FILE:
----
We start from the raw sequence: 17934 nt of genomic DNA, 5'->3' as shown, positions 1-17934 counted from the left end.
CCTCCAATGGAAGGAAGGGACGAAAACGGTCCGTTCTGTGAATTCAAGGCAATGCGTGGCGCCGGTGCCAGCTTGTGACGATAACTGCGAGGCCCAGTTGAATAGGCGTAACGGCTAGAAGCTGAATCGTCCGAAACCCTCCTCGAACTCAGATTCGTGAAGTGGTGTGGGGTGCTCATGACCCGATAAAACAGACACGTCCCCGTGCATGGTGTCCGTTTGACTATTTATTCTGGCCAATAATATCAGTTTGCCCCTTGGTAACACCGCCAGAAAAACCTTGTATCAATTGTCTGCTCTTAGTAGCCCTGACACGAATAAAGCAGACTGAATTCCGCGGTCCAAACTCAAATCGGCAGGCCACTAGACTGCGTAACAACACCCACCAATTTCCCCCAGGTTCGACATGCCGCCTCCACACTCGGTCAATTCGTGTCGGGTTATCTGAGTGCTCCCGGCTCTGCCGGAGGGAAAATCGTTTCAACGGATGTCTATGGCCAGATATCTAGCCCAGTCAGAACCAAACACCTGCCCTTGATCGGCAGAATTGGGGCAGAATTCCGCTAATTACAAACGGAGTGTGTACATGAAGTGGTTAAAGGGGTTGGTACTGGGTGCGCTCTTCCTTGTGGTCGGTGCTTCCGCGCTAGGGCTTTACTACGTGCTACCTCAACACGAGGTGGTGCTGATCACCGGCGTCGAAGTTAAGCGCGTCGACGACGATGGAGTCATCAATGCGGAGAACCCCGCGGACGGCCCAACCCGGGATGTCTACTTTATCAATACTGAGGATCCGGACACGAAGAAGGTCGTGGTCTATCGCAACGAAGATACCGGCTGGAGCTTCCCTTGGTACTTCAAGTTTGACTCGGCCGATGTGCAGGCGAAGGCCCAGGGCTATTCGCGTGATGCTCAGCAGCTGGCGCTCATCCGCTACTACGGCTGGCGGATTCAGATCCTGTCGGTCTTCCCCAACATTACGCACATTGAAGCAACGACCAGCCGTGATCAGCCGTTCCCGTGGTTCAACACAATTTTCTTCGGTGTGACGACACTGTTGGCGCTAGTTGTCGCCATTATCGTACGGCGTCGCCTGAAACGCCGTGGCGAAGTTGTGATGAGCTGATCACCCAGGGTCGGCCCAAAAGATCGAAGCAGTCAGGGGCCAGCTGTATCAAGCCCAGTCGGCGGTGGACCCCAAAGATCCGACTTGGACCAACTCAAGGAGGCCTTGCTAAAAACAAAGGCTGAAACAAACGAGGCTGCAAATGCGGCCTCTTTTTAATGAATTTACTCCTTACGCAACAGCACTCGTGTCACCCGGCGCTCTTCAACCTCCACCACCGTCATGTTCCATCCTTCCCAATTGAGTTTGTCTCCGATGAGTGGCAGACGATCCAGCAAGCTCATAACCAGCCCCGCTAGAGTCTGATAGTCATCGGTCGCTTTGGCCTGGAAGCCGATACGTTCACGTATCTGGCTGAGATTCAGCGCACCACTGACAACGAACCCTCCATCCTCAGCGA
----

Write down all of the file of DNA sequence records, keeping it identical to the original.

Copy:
We start from the raw sequence: 17934 nt of genomic DNA, 5'->3' as shown, positions 1-17934 counted from the left end.
CCTCCAATGGAAGGAAGGGACGAAAACGGTCCGTTCTGTGAATTCAAGGCAATGCGTGGCGCCGGTGCCAGCTTGTGACGATAACTGCGAGGCCCAGTTGAATAGGCGTAACGGCTAGAAGCTGAATCGTCCGAAACCCTCCTCGAACTCAGATTCGTGAAGTGGTGTGGGGTGCTCATGACCCGATAAAACAGACACGTCCCCGTGCATGGTGTCCGTTTGACTATTTATTCTGGCCAATAATATCAGTTTGCCCCTTGGTAACACCGCCAGAAAAACCTTGTATCAATTGTCTGCTCTTAGTAGCCCTGACACGAATAAAGCAGACTGAATTCCGCGGTCCAAACTCAAATCGGCAGGCCACTAGACTGCGTAACAACACCCACCAATTTCCCCCAGGTTCGACATGCCGCCTCCACACTCGGTCAATTCGTGTCGGGTTATCTGAGTGCTCCCGGCTCTGCCGGAGGGAAAATCGTTTCAACGGATGTCTATGGCCAGATATCTAGCCCAGTCAGAACCAAACACCTGCCCTTGATCGGCAGAATTGGGGCAGAATTCCGCTAATTACAAACGGAGTGTGTACATGAAGTGGTTAAAGGGGTTGGTACTGGGTGCGCTCTTCCTTGTGGTCGGTGCTTCCGCGCTAGGGCTTTACTACGTGCTACCTCAACACGAGGTGGTGCTGATCACCGGCGTCGAAGTTAAGCGCGTCGACGACGATGGAGTCATCAATGCGGAGAACCCCGCGGACGGCCCAACCCGGGATGTCTACTTTATCAATACTGAGGATCCGGACACGAAGAAGGTCGTGGTCTATCGCAACGAAGATACCGGCTGGAGCTTCCCTTGGTACTTCAAGTTTGACTCGGCCGATGTGCAGGCGAAGGCCCAGGGCTATTCGCGTGATGCTCAGCAGCTGGCGCTCATCCGCTACTACGGCTGGCGGATTCAGATCCTGTCGGTCTTCCCCAACATTACGCACATTGAAGCAACGACCAGCCGTGATCAGCCGTTCCCGTGGTTCAACACAATTTTCTTCGGTGTGACGACACTGTTGGCGCTAGTTGTCGCCATTATCGTACGGCGTCGCCTGAAACGCCGTGGCGAAGTTGTGATGAGCTGATCACCCAGGGTCGGCCCAAAAGATCGAAGCAGTCAGGGGCCAGCTGTATCAAGCCCAGTCGGCGGTGGACCCCAAAGATCCGACTTGGACCAACTCAAGGAGGCCTTGCTAAAAACAAAGGCTGAAACAAACGAGGCTGCAAATGCGGCCTCTTTTTAATGAATTTACTCCTTACGCAACAGCACTCGTGTCACCCGGCGCTCTTCAACCTCCACCACCGTCATGTTCCATCCTTCCCAATTGAGTTTGTCTCCGATGAGTGGCAGACGATCCAGCAAGCTCATAACCAGCCCCGCTAGAGTCTGATAGTCATCGGTCGCTTTGGCCTGGAAGCCGATACGTTCACGTATCTGGCTGAGATTCAGCGCACCACTGACAACGAACCCTCCATCCTCAGCGA